The performance by SOUND SOUND followed after the talk and reception, upstairs: I’d not experienced this space before, and it was lovely, as a potential projection / event space, and the atmosphere was engaging even before the visuals and audio began (I was both amused and vaguely uneasy when I looked up at some point and saw the massive upper stretch of Silver Spire United Church, lit with a greenish light, seeming to look down upon us, perhaps with sternness…)

Ever since I became acquainted with Gary James Joynes or Rutger Zuyderveldt, I’ve found that its best to come to audio installations with an openness, as the best I’ve experienced (such as the aforementioned artists’ works in Sounds Like Audio Art Festival III) can overwhelm your senses and be alternately evocative and almost excessive in pushing their physicality.

There was (perhaps) a narrative to the variant projections on the massive screens at the far end of the rooftop. Apocalyptic scenes specific and iconic (images of 9/11) or more poetic and less recognizable mixed with quiet moments, all drone and ambience. These were punctuated by an almost minimalist dance of flames and smoke that was broken by the performers’ shadows, a clean delineated black among the frothing oranges. Another projection reformatted a more three dimensional version of Picasso’s Guernica: how can’t you think that Death rides the pale horse that dominates those tableaux of misery?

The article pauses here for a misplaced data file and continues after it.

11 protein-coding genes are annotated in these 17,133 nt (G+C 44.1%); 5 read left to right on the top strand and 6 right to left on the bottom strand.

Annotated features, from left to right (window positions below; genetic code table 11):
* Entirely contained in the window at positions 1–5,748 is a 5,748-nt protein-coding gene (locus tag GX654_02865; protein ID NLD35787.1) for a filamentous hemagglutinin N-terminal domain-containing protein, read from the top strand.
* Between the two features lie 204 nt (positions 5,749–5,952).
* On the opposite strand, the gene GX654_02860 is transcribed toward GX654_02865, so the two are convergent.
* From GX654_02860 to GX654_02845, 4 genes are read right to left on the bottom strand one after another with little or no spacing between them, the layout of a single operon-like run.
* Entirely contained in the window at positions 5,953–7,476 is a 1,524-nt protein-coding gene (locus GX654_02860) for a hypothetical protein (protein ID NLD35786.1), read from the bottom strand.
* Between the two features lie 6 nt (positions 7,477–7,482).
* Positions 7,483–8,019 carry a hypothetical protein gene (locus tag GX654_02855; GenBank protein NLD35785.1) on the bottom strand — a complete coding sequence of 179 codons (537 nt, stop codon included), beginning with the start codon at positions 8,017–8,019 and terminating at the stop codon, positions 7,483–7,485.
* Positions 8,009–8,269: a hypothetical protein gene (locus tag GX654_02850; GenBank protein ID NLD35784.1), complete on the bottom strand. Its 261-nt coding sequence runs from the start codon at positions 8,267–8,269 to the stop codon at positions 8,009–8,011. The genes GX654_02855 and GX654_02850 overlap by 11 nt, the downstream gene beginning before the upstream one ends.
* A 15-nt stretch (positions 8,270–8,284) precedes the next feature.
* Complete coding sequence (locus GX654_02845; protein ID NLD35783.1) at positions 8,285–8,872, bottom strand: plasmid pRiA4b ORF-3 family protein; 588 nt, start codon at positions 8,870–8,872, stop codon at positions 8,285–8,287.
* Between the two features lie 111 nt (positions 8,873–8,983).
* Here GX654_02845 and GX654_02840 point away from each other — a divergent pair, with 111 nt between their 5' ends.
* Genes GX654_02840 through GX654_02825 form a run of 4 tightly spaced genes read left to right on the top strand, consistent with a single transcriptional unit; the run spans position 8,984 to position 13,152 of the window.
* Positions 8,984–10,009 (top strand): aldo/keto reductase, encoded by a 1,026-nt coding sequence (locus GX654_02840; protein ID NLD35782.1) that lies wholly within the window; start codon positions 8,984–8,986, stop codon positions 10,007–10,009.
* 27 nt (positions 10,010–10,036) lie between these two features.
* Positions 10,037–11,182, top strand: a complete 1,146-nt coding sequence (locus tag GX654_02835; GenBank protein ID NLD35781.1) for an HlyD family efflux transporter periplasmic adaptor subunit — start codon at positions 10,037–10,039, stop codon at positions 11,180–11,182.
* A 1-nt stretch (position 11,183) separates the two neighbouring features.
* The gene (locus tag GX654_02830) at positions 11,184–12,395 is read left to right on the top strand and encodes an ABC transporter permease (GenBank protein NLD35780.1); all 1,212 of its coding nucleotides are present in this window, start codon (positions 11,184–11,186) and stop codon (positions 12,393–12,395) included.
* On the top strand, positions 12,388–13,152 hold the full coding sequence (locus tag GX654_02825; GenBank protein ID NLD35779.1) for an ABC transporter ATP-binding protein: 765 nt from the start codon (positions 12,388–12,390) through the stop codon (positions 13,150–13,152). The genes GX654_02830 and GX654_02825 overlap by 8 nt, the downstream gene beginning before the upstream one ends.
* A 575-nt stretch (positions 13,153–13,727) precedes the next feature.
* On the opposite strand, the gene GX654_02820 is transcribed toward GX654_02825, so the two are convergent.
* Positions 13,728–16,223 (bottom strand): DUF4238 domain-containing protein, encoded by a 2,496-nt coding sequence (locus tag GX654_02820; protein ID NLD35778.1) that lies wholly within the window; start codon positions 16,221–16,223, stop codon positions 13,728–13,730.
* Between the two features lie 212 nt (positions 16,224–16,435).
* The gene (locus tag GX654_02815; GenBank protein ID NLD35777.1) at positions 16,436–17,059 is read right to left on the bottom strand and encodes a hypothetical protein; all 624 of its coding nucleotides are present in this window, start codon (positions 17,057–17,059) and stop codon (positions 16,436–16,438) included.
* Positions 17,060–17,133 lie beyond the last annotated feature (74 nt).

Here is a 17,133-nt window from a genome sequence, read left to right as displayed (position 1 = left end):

This was an unusual pairing, of Sound Sound and Excelsior!, but my long sentence in academia has not made me demand that all fits within boxes like a television dinner tray.

Perhaps it wasn’t such an odd evening of diverse works, if you see them as images of our world, and who defines it, whether the history (including the people and places that form it) of forty years ago, or the history of the 21st century as we’ve constructed it, so far…

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[1] A friend of mine whose history as a cultural worker is significant once commented to me that the foundation of ARCs and their “activist” mandate was intrinsically linked to the influx of conscientious objectors to Viet Nam, implying both a more “American” energy and activism but also cast ARCs as part of that larger social justice milieu. I also like to think of ARCs as having a link in this manner to groups like the SDS with their rough push for change, and perhaps this is why when places like the aforementioned ARC or Thakre betray their responsibilities they remind me of corrupt regimes.